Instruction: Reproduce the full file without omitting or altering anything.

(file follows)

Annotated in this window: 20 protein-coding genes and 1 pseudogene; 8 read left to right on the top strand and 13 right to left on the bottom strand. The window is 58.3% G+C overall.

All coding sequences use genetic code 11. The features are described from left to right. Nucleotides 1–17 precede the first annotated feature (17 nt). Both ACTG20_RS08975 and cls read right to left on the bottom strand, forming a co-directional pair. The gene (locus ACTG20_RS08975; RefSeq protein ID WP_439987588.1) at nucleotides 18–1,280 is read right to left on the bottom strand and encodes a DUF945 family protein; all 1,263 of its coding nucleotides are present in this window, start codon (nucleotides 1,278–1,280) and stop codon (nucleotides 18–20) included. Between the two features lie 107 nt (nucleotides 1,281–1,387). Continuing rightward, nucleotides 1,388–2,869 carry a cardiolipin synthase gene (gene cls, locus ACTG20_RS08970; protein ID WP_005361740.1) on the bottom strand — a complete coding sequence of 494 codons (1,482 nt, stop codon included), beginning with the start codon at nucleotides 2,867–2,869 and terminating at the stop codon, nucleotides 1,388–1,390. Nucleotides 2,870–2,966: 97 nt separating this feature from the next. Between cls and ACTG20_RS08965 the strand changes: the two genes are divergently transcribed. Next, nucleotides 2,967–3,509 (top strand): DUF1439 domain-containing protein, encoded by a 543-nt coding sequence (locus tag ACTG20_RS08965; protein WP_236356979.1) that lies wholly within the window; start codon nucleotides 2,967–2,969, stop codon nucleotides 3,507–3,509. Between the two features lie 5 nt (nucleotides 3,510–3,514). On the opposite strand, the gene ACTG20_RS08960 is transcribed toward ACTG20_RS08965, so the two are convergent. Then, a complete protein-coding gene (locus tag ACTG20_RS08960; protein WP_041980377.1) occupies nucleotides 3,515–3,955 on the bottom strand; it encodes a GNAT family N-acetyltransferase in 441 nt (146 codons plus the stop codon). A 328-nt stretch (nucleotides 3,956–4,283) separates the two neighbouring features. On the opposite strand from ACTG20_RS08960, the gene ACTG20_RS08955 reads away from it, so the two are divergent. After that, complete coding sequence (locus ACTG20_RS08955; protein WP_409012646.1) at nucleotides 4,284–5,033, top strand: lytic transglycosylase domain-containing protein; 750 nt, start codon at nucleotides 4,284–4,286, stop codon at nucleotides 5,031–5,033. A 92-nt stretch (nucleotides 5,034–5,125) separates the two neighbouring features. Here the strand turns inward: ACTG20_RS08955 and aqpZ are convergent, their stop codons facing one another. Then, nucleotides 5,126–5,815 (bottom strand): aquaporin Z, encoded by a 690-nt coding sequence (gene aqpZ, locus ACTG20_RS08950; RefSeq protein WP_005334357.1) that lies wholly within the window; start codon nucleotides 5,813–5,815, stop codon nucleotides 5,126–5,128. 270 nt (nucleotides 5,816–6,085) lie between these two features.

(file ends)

Annotated in this window: 20 protein-coding genes and 1 pseudogene; 8 read left to right on the top strand and 13 right to left on the bottom strand. The window is 58.3% G+C overall.

All coding sequences use genetic code 11. The features are described from left to right. Nucleotides 1–17 precede the first annotated feature (17 nt). Both ACTG20_RS08975 and cls read right to left on the bottom strand, forming a co-directional pair. The gene (locus ACTG20_RS08975; RefSeq protein ID WP_439987588.1) at nucleotides 18–1,280 is read right to left on the bottom strand and encodes a DUF945 family protein; all 1,263 of its coding nucleotides are present in this window, start codon (nucleotides 1,278–1,280) and stop codon (nucleotides 18–20) included. Between the two features lie 107 nt (nucleotides 1,281–1,387). Continuing rightward, nucleotides 1,388–2,869 carry a cardiolipin synthase gene (gene cls, locus ACTG20_RS08970; protein ID WP_005361740.1) on the bottom strand — a complete coding sequence of 494 codons (1,482 nt, stop codon included), beginning with the start codon at nucleotides 2,867–2,869 and terminating at the stop codon, nucleotides 1,388–1,390. Nucleotides 2,870–2,966: 97 nt separating this feature from the next. Between cls and ACTG20_RS08965 the strand changes: the two genes are divergently transcribed. Next, nucleotides 2,967–3,509 (top strand): DUF1439 domain-containing protein, encoded by a 543-nt coding sequence (locus tag ACTG20_RS08965; protein WP_236356979.1) that lies wholly within the window; start codon nucleotides 2,967–2,969, stop codon nucleotides 3,507–3,509. Between the two features lie 5 nt (nucleotides 3,510–3,514). On the opposite strand, the gene ACTG20_RS08960 is transcribed toward ACTG20_RS08965, so the two are convergent. Then, a complete protein-coding gene (locus tag ACTG20_RS08960; protein WP_041980377.1) occupies nucleotides 3,515–3,955 on the bottom strand; it encodes a GNAT family N-acetyltransferase in 441 nt (146 codons plus the stop codon). A 328-nt stretch (nucleotides 3,956–4,283) separates the two neighbouring features. On the opposite strand from ACTG20_RS08960, the gene ACTG20_RS08955 reads away from it, so the two are divergent. After that, complete coding sequence (locus ACTG20_RS08955; protein WP_409012646.1) at nucleotides 4,284–5,033, top strand: lytic transglycosylase domain-containing protein; 750 nt, start codon at nucleotides 4,284–4,286, stop codon at nucleotides 5,031–5,033. A 92-nt stretch (nucleotides 5,034–5,125) separates the two neighbouring features. Here the strand turns inward: ACTG20_RS08955 and aqpZ are convergent, their stop codons facing one another. Then, nucleotides 5,126–5,815 (bottom strand): aquaporin Z, encoded by a 690-nt coding sequence (gene aqpZ, locus ACTG20_RS08950; RefSeq protein WP_005334357.1) that lies wholly within the window; start codon nucleotides 5,813–5,815, stop codon nucleotides 5,126–5,128. 270 nt (nucleotides 5,816–6,085) lie between these two features.